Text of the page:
Calf Treatment: Saving Lucky La Moo


A photo of Sandy Bates BellAfter caring calf treatment, Lucky La Moo has survived her health crisis and is back to her sweet self. It started almost exactly a month ago, we noticed late one afternoon she was straining while trying to defecate. By that evening a part of her rectum was hanging out. My cowboy was calm, separated her from the herd of misfits and valiantly disinfected her backside area and placed it back in. I could barely sleep that night because I knew there was an underlying condition causing this and that she was going to have a rough time surviving it. By the next morning, she had a prolapsed rectum. It was a horrible sight. I thought she was going to die.

Sandy and Lucky La Moo the calf

Our vet made a barn call and said he had seen this over a hundred times. He even said it was common after weaning (and we had weaned her just a few weeks before). We have weaned four others and never had anything like this happen, but there is always a first for everything. Instead of feeding her for almost 4 1/2 to 5 months, I weaned her at 3 months according to a very famous bovine care book. Another farm lesson learned, don’t always listen to the experts and follow your instincts sometimes.

The vet gave her an epidural (to stop further straining), an antibiotic injection and then corrected the condition with minor surgery and stitches. Her back legs were paralyzed for almost 12 hours. It would be touch and go for the next few weeks while her intestinal illness waged a bacterial war inside her. He told us not to get our hopes up too high.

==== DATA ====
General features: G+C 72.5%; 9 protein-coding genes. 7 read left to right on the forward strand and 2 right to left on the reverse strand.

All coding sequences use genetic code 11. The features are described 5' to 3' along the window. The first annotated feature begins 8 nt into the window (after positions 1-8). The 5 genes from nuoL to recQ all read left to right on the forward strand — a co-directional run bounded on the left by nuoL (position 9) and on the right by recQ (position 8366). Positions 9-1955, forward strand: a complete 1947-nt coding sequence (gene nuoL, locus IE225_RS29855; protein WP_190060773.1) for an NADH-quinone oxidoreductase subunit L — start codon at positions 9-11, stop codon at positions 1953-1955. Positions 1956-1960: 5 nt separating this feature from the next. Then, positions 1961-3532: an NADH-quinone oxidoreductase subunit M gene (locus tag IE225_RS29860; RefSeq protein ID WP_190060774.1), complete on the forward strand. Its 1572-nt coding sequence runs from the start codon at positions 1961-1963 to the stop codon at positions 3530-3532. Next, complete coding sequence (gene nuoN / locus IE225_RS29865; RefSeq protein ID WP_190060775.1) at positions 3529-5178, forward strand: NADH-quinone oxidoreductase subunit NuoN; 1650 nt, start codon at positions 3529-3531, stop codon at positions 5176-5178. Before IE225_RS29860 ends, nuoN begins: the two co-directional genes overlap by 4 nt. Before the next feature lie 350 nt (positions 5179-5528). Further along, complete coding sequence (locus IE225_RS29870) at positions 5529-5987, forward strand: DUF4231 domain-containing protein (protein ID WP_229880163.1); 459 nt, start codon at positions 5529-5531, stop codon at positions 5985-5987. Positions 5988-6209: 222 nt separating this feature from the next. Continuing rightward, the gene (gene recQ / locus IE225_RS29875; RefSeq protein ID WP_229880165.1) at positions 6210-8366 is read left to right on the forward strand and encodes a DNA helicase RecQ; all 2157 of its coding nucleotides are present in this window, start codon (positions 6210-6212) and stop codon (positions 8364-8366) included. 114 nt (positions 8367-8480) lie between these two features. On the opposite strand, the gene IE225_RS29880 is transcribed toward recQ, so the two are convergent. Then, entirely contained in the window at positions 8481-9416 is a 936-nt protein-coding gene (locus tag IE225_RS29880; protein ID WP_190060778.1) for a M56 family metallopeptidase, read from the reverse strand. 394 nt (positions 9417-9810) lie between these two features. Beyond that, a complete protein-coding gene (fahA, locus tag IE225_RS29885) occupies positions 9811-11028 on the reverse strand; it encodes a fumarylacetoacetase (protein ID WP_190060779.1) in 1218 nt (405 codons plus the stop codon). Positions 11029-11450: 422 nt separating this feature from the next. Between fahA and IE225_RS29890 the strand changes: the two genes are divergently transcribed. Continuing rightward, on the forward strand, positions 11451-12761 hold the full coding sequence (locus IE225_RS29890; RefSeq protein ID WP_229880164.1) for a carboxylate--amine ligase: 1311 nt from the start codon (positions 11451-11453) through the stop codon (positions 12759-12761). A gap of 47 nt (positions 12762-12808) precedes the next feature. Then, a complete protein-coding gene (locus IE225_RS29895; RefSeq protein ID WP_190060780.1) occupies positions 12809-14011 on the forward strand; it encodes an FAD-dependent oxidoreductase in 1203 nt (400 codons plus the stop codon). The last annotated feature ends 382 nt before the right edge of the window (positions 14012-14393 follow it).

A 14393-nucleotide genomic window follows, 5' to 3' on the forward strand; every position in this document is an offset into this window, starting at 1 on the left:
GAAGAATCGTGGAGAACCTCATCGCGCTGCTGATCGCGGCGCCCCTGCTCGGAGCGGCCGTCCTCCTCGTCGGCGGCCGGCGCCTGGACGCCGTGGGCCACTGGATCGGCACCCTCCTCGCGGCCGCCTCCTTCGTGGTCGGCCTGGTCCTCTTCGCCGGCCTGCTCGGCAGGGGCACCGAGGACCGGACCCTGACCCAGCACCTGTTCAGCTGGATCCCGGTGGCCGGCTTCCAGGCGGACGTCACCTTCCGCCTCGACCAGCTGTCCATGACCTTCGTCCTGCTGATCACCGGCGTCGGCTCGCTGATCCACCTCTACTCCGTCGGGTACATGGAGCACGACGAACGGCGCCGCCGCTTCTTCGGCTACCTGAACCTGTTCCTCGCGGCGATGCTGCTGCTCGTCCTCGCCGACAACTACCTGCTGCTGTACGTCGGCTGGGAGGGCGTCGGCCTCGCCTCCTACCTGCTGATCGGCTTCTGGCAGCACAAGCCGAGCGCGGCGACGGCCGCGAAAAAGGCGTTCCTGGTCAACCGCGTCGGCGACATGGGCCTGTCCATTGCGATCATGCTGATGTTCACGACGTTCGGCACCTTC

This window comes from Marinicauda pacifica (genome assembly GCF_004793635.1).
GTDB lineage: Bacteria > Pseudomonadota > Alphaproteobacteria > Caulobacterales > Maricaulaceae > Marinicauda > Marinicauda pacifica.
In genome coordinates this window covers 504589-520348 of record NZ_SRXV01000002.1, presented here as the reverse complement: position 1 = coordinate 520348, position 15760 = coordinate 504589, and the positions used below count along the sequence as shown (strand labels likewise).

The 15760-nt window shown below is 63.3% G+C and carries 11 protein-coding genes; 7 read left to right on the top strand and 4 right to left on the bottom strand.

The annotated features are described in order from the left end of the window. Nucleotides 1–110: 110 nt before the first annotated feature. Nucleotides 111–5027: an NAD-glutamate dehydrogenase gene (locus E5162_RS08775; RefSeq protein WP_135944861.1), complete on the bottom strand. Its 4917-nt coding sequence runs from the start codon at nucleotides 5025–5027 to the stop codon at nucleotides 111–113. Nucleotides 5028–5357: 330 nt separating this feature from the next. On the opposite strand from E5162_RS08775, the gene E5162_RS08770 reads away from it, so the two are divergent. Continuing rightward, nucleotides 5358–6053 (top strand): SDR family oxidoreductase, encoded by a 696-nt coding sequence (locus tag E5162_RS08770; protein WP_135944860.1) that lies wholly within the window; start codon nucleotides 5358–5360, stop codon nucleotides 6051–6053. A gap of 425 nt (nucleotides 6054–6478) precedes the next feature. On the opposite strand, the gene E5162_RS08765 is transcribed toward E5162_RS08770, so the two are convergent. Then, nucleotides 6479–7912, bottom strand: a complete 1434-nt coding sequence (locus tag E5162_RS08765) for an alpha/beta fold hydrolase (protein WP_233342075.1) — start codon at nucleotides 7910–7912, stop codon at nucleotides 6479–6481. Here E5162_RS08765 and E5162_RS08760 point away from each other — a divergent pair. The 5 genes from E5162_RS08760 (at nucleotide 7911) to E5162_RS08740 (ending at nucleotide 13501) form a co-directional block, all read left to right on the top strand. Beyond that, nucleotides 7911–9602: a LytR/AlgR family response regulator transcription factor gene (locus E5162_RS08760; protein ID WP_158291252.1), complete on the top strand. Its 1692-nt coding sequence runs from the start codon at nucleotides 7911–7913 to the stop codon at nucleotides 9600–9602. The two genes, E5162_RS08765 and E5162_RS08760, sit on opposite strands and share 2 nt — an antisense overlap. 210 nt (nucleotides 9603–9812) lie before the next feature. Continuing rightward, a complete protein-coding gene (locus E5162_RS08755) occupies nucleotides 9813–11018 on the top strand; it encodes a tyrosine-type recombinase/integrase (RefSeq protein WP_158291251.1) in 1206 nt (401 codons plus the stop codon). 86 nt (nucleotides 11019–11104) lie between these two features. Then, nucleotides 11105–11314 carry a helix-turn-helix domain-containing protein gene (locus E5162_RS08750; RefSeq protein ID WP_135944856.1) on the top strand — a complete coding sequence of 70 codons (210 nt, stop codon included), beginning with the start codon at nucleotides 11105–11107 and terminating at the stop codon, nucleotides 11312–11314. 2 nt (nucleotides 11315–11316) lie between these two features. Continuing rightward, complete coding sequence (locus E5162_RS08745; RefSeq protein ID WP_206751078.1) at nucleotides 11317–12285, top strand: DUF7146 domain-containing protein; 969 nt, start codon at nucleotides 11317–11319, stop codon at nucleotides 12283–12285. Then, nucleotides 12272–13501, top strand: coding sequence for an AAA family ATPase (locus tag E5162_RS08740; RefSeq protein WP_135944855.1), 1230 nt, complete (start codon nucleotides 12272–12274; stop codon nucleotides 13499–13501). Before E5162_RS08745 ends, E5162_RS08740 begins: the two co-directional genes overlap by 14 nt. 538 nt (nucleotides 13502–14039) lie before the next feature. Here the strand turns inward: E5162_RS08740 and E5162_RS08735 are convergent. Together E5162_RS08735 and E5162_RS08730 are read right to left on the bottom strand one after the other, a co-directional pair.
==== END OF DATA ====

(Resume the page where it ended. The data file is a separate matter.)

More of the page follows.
Sandy bottle feeds Lucky the calf

Lucky’s backside got better but she was dull and seemed to be getting weaker. We fed her milk replacer, scour ease and electrolyte gel but she was just not getting better. We called the vet after two weeks and had him come back out again. He was surprised that she was still alive. He said we must be doing something right as many calves do not survive the intestinal illness and infection. He gave her another round of antibiotics and this really seemed to help her fight off the internal infection.

Nebraska Dave
4/21/2010 2:15:41 PM

Sandy, I remember the many experiences Dad had with animals in my farm teen years. It seemed that something was always in crisis with one species or another. Farm life can be a never ending experience of learning how to care for the creatures that inhabit farm life. I am certainly glad to hear that Lucy La Moo has recovered from a rough start in life. She is a cutie for sure. I always loved the young animals of the farm. It’s just too bad they grow up so fast. I hope all your animal experiences this year turn out just as good as it did with Lucky.

Almost Country_1
4/20/2010 8:54:27 PM

So happy to hear she's doing better, Sandy! REally, the things that can wrong with livestock make me think twice--and glad that if I ever get to that farm, I'll have a community like this one to turn to for advice! Colleen

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